LaTasha N. Nevada Diggs is the author of TwERK. She has been published widely and her performance work has been featured at The
Kitchen, Brooklyn Museum, The Whitney, MoMA, and The Walker Center. An independent
curator/director, she has staged events at El Museo del Barrio, Lincoln Center Out
of Doors, Symphony Space, and BAM Café. A recipient of several awards, LaTasha is
the co-founder and co-editor of Coon Bidness and SO4.
E. Tracy Grinnell, Manifesting Refusal
Our survival will depend on sustaining networks that refuse to be coopted, manipulated, distorted, and exploited. We will consider a selection of manifestos, pamphlets and other small publications from the 20th and 21st centuries as we explore instances of artistic, poetic, and social resistance and refusal. And we will bring this to bear on our current circumstances. How do we write refusal? How do we create space for it to exist, to move, to change?
E. Tracy Grinnell is the author of four books of poetry: Hell Figures, portrait of a lesser subject, Some Clear Souvenir, and music or forgetting. She currently teaches in the MFA Writing Program at Pratt Institute and lives in Brooklyn, NY. She is the founding editor and director of Litmus Press.
Laird Hunt, Outrider Fiction
Fiction by Kerouac, Burroughs, di Prima, Brautigan, Dumas, Berlin, Acker, Lispector, Toomer, as well as work by Stein, Lautréamont, Kafka, Walser and other signal outriders will be the focus of our conversation this week. Students will produce their own writings for consideration and helpful critique.
Laird Hunt is the author, most recently, of The Evening Road, Neverhome, and Kind One.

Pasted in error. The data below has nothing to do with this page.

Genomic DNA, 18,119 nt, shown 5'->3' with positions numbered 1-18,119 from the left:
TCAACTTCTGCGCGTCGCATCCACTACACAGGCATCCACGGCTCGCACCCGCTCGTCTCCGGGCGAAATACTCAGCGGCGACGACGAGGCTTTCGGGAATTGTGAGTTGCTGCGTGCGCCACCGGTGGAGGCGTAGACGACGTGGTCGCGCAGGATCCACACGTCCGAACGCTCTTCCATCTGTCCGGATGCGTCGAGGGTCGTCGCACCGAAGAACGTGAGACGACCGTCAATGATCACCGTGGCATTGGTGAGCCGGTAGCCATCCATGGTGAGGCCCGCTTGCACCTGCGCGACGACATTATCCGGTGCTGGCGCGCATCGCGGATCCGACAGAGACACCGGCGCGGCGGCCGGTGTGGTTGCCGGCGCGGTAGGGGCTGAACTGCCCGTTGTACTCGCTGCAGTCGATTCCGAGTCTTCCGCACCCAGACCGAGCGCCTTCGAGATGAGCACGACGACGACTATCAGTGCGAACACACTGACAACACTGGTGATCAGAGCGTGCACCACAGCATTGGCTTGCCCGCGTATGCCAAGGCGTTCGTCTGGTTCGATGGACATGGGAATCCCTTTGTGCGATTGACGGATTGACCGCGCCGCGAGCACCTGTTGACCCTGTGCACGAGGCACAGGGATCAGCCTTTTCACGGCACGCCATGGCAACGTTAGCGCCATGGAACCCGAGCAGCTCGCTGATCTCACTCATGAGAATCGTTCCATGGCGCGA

Eileen Myles, Just Writing
What is poetry, what is prose, what is a script. Especially because in social media, which is everywhere, all forms blend, especially because we are all staying up late binge watching shows, and we mean to write a novel but we want to write a novel that we can write, and we love writing poems but our poems are continuous, meaning they sputter but are epic. Because of all these things, this is a workshop for our writing irregularities. Our task is to figure out how to be productive in a storm of messages. How to write a poem we can climb inside and escape for a while and then go out in it. Literally in this workshop we will play with all three forms. We’ll see how writing is a shifting process of intention, so we will try to stay in a single intention all week and make at least three things of it. Only recommended reading is Michael McClure’s The Beard. Search it out and read it before next summer. We’ll tweet out our thoughts, we’ll watch at least one episode of a teevee show. I’ll otherwise bring in poems and prose I’m most recently moved by. We’ll produce.
Eileen Myles is a poet, novelist and performer whose books include Chelsea Girls, I Must Be Living Twice: Selected Poems, and The Importance of Being Iceland: travel essays in art. They have received grants and awards from the Guggenheim Foundation, Creative Capital,
The Foundation for Contemporary Art, and in 2016 were awarded the Clark Prize. Lately
Myles is a television poet. Their poems have appeared in seasons 2 and 3 of the Emmy-winning
TV show Transparent.
Margaret Randall, The New Weathers
The New Weathers are brewing without and within. Are they weathers of our making? Can we stand by and allow melting icecaps, disappearing species, fear of difference, the arrogance of human destruction, and new lows of political discourse to shape our lives? In the dynamic community our workshop builds, we will feel, think, read, and write about issues that affect us in ways we may not suspect. Come prepared for radical change.